The Atlas Model Weaver supports the creation of different kinds of links between model (or metamodel) elements. The links are saved in a weaving model. The weaving model conforms to an extensible weaving metamodel.
Weaving models can be used in different application scenarios, such as tool interoperability, transformation specification, traceability, model merging, model comparison.
Core weaving metamodel
The AMW is developed based on a core weaving metamodel. This core metamodel supports basic link management, i.e., n:n relationships between model elements. The identifiers of the referred elements can be saved using different identification methods. The core weaving metamodel is illustrated below.
WElement is the base element from which all other elements inherit. It has a name and a description. WModel represents the root element that contains all model elements. WLink denotes the link type. WLink has a reference end to associate it with a set of link endpoints (WLinkEnd). Each WLinkEnd references one WElementRef. The attribute ref contains the identifier of the linked elements. WElementRef is not referenced directly by WLink because it is possible to reference the same model element by different link endpoints, for example one model element may participate in more than one mapping expression. WModelRef is similar to WElementRef, but it contains references to the models.
The different kind of semantics of a weaving metamodel are defined in extensions to the core weaving metamodel. The different weaving metamodel extensions can be applied in different application scenarios. They are available for download in the Weaving metamodel Zoo. The use cases section provides complete scenarios that use these metamodel extensions.
How to create weaving metamodel extensions
The AMW FAQ explains how to create weaving metamodel extensions.
The AMW prototype is developed as an Eclipse plug-in. It uses EMF as base model handler. The prototype is a generic workbench for weaving models. It provides a set of extension points definition to enable to customize the interface according to different metamodel extensions. An example of the interface is shown below.
AMW plugin extensions
The first contribution to the AMW interface is the base weaver extension plugin (org.eclipse.weaver.extension). This extension enables to use the AMW plugin with the basic functionalities. This extension is provided for download together with the core weaver plugin (org.eclipse.weaver).
Automatic generation of weaving models
The AMW plugin is used to manually create weaving models. However, it is possible to semi-automatically generate these models. Weaving models are generated using matching transformations. Matching transformations are transformations that execute matching heuristics to create a set of links based on a similarity value. This value can be calculated in different ways, for example by using the edit distance between two strings, or by using the structural relationships (e.g., containment, inheritance) between model elements.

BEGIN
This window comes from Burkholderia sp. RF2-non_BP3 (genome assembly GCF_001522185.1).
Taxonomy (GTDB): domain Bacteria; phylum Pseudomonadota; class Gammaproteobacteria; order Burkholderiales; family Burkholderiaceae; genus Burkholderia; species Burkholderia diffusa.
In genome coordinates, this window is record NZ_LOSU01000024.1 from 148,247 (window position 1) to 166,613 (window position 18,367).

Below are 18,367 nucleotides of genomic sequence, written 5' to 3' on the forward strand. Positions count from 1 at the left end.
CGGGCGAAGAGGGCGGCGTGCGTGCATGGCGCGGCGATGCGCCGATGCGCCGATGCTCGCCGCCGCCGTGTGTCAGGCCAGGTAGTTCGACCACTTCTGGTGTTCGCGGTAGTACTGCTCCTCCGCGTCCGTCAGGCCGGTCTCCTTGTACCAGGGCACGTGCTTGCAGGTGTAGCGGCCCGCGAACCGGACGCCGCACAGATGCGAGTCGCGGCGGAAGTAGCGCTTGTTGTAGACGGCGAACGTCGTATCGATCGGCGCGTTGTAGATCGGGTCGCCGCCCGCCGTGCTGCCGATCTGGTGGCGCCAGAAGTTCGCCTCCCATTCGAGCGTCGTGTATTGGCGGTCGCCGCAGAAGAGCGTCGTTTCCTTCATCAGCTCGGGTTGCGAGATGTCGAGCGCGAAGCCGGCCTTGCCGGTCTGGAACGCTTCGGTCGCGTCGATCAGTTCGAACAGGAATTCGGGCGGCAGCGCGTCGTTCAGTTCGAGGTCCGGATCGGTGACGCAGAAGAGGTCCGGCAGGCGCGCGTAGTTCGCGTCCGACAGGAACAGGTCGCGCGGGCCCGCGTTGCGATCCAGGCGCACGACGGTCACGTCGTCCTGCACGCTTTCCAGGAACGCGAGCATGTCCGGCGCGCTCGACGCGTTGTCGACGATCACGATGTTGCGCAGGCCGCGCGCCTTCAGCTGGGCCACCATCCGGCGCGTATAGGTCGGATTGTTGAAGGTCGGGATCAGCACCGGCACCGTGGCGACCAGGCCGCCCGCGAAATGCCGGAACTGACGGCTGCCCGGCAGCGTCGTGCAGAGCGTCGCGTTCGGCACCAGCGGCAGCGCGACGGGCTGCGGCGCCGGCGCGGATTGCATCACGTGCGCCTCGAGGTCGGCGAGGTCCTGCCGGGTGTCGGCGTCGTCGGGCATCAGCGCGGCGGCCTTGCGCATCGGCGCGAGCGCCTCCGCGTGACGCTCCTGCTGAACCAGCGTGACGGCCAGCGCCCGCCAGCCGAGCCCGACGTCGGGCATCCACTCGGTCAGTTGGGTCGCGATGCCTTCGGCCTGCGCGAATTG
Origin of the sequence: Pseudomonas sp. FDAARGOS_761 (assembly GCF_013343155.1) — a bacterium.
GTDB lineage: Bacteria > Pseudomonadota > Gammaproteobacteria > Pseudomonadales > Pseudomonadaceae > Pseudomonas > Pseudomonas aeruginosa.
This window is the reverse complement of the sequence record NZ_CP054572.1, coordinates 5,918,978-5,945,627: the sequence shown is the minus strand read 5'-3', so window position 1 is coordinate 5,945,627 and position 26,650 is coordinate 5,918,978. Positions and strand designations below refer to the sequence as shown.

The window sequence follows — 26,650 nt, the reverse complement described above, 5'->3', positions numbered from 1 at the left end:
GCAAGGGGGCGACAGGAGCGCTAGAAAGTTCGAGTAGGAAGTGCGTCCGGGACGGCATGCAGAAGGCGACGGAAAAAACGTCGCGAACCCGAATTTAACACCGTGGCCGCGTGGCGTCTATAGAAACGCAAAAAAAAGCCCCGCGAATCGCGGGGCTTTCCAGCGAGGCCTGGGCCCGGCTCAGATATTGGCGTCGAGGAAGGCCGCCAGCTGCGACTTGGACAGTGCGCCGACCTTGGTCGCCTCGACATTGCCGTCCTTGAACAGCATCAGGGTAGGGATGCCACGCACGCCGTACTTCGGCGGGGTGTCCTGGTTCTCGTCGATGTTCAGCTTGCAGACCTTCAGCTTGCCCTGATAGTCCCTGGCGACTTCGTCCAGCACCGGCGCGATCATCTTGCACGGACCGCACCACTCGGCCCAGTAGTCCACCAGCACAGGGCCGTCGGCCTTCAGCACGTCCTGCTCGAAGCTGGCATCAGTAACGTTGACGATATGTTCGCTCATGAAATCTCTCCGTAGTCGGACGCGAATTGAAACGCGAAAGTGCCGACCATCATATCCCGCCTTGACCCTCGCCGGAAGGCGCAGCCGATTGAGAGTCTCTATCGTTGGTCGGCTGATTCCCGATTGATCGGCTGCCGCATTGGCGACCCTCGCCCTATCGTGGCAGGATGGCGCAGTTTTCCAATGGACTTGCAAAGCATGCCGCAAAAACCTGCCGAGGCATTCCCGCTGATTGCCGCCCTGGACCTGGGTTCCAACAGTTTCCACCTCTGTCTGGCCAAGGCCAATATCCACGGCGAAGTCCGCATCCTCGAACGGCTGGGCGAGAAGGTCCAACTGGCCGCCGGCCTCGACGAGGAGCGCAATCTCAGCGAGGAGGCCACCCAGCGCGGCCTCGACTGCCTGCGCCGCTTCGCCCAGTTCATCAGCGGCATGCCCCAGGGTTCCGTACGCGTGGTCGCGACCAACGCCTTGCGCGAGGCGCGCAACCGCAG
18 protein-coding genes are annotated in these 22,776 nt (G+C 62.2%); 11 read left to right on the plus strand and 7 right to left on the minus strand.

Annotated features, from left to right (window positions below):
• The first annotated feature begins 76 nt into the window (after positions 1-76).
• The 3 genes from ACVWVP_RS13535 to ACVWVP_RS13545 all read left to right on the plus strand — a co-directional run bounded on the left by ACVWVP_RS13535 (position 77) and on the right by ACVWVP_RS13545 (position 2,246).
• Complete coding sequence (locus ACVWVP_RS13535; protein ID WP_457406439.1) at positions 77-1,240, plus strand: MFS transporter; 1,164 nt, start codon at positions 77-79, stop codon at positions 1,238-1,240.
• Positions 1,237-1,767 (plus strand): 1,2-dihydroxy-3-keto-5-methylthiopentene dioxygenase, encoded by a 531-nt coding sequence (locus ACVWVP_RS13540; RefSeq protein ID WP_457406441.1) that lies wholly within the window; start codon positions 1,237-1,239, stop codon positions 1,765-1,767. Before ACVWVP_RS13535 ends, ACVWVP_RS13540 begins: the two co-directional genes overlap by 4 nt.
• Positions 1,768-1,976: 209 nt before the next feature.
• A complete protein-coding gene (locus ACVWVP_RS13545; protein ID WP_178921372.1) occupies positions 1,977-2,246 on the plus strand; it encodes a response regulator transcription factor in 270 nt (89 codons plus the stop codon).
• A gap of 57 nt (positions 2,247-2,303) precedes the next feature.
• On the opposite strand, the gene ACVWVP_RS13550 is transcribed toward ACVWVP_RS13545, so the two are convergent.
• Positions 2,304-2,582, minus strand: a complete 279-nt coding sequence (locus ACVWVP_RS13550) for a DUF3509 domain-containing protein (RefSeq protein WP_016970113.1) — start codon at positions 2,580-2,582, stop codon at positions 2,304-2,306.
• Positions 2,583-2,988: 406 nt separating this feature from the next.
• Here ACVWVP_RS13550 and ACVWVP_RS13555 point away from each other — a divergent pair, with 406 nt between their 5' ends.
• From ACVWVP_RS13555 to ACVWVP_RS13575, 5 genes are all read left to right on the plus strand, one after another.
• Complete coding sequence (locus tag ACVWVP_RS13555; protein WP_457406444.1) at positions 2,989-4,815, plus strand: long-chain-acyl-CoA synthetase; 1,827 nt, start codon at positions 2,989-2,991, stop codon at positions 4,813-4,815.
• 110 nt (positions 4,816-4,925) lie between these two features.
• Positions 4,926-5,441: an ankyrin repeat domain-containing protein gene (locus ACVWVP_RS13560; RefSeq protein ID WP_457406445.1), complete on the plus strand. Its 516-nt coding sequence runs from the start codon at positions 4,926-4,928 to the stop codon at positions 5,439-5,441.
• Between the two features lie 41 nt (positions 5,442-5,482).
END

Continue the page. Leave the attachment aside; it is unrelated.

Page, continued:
The AMW plug-in is integrated with ATL to be able to execute matching transformations directly from the main user interface. The matching transformations are implemented in the org.eclipse.weaver.transformation plug-in.
These transformations are also available separately in the Matching transformation library.
AMW Model Handler
The AMW Model Handler enables a better integration of ATL transformations and weaving models. It provides a set of primitives constantly needed when developing transformations that have weaving models as input or output.
The AMW Model Handler page contains detailed information on how to download, to install, and to use the new primitives.
Weaving models may be used in several application scenarios, such as metamodel comparison, traceability, model matching, model annotation, interoperability. This is because it is often necessary to establish links between elements of different models.
These use cases are implemented using AMW. AMW supports such a variety of application scenarios because it has an adaptive interface that handles different metamodel extensions (AMW is fully implemented using the reflective API of EMF). The plug-in also provides a set of extensions points that enables to add new functionalities when necessary. A set of use case is found in the Use Cases page. More information can also be found in the AMW FAQ.
The AMW Examples HowTo contains additional information about the examples available for download in the AMW project web site.
SAC07 Del Fabro, MD, and Valduriez, P :Semi-automatic Model Integration using Matching Transformations and Weaving Models . In: The 22th Annual ACM SAC, MT 2007 - Model Transformation Track, Seoul (Korea), 2007. To appear.
Didonet Del Fabro, M, Bézivin, J, and Valduriez, P : Model-driven Tool Interoperability:
an Application in Bug Tracking. In: ODBASE'06(OTM Federated Conferences). 2006.
BDA2005 Didonet Del Fabro, M, Bézivin, J, Jouault, F, and Valduriez, P : Applying Generic Model Management to Data Mapping. In: Proceedings of Bases de Données Avancées (BDA05), 17-20 october 2005, Saint-Malo, France.
The AMW project provides an Eclipse plugin to create weaving models and to compose metamodel extensions.
The plugin can be downloaded in the AMW Download Page.
A set of application scenarios is available at AMW Examples. There are examples of weaving models, metamodel extensions, weaving models generated automatically through matching transformations, AM3 Ant Tasks, higher-order transformations that take a weaving model and that produce model transformations, etc. These examples are sorted in different categories.
AMW Wish List
AM3, The ATLAS MegaModel Management Eclipse wiki page
AM3, The ATLAS MegaModel Management project's Eclipse homepage
ATL, The ATLAS Transformation Language project's Eclipse homepage
ATL, The ATLAS Transformation Language Eclipse wiki page
ATL, The ATL homepage